Zhongwang expects 70pc profit rise
Toh Han Shih
China Zhongwang Holdings' 2009 net profit is expected to rise more than 70 per cent, the mainland aluminium producer said yesterday.
The Hong Kong-listed firm's share price rose 5 per cent to HK$6.32 yesterday but remains below its IPO price of HK$7. China Zhongwang made the announcement after the market closed yesterday.
The company's bullish outlook is in line with analysts' forecasts. A Bloomberg consensus of five analysts forecast that Zhongwang's net profit in 2009 would rise 74.2 per cent to 3.33 billion yuan (HK$3.8 billion). JP Morgan forecast the figure would jump 84.3 per cent to 3.52 billion yuan and turnover would rise 7.4 per cent to 12.1 billion yuan.
'The expected profit growth is mainly attributable to the continuing increase in demand for aluminium extrusion products in the transport, machinery and equipment and electricity construction sectors. This has resulted in increased sales and increased average processing fees charged on customers,' said founding chairman Liu Zhongtian.
In 2008, railways accounted for 43 per cent of the company's sales of aluminium products, while machinery accounted for 12 per cent and construction 31 per cent, according to company data.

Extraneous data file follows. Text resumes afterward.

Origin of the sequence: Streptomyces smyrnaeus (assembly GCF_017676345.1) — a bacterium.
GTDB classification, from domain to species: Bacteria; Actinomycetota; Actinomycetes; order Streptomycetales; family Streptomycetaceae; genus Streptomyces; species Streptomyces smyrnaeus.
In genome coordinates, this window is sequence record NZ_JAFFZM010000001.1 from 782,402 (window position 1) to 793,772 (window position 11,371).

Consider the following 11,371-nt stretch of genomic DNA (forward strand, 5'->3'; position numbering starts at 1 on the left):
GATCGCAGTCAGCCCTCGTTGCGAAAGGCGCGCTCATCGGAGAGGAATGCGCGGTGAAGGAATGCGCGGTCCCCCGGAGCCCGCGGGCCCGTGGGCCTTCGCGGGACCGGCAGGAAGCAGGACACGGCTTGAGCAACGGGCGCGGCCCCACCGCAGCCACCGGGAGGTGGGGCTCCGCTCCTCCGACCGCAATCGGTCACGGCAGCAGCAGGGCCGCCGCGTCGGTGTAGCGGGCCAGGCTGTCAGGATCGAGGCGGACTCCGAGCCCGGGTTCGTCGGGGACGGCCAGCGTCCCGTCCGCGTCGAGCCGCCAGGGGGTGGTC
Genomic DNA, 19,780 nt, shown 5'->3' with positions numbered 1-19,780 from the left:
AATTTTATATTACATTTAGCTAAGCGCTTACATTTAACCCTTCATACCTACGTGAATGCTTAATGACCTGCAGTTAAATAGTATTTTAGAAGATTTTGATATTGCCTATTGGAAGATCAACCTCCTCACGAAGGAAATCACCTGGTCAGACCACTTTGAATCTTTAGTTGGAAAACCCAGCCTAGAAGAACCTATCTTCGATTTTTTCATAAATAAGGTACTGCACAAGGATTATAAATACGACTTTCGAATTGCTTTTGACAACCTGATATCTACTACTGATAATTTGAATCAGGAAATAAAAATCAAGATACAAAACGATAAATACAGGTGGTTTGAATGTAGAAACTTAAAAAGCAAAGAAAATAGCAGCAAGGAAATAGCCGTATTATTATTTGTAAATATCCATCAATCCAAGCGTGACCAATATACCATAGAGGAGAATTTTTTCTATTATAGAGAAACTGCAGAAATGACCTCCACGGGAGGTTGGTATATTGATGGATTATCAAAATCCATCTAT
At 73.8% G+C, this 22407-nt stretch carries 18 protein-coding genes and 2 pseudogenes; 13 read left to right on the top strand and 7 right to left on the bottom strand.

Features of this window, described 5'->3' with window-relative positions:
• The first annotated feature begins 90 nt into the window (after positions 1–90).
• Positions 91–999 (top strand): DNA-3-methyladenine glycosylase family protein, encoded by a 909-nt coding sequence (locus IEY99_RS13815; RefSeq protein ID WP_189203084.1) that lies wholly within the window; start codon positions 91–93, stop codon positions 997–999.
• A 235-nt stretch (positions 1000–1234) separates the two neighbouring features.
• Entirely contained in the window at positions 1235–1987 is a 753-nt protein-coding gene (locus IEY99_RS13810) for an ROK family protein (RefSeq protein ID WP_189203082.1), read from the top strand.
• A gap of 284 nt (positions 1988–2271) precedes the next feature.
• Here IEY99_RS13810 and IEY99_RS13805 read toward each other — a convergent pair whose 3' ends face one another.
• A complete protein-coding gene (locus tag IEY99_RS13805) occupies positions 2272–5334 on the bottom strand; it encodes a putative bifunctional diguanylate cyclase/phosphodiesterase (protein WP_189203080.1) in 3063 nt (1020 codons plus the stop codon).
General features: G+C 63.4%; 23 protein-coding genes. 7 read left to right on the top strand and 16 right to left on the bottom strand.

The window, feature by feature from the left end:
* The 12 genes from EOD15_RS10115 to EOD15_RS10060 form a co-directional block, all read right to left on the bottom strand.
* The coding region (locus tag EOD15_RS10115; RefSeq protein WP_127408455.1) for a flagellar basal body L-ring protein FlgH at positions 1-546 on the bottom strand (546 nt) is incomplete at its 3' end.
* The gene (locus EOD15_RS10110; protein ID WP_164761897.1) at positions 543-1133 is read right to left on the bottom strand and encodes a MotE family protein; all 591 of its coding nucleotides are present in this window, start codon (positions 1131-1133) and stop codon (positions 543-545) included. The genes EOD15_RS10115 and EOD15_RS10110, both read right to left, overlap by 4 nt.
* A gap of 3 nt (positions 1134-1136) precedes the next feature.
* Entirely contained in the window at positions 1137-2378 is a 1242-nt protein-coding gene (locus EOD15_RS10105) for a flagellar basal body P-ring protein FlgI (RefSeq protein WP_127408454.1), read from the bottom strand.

Zhongwang's profit margin was boosted by a new plant and growth in exports of high-end industrial aluminium extrusion products, Liu said.
Zhongwang's share price jumped 11 per cent on February 10 after it announced that it had signed a preliminary agreement to acquire another mainland aluminium producer, Qinghai Guoxin Aluminium Industry, for 1.2 billion yuan.
On February 9, the firm's stock price plunged 27.3 per cent after Zhongwang announced that Ernst & Young, which was hired to review the company's figures, had reported facing 'external limitations in its verification procedures'.
But on January 5, Zhongwang had said Ernst and Young found no material deficiencies in the customer data in its IPO prospectus. Zhongwang raised HK$9.8 billion from its listing in Hong Kong in May last year.
Ernst & Young was asked to review the data and the company's tax payments after the mainland's The Economic Observer alleged last September that the top 10 customers Zhongwang named in the IPO document did not buy from the company in 2008. The Economic Observer later retracted the article and apologised to Zhongwang.
JP Morgan analyst Peng Chen advised taking a 'cautious stance' on Zhongwang, citing potential margin erosion risks in the next few years. The mainland's fixed-asset investment growth could be adversely affected by a potential tightening in the second quarter of this year, he wrote.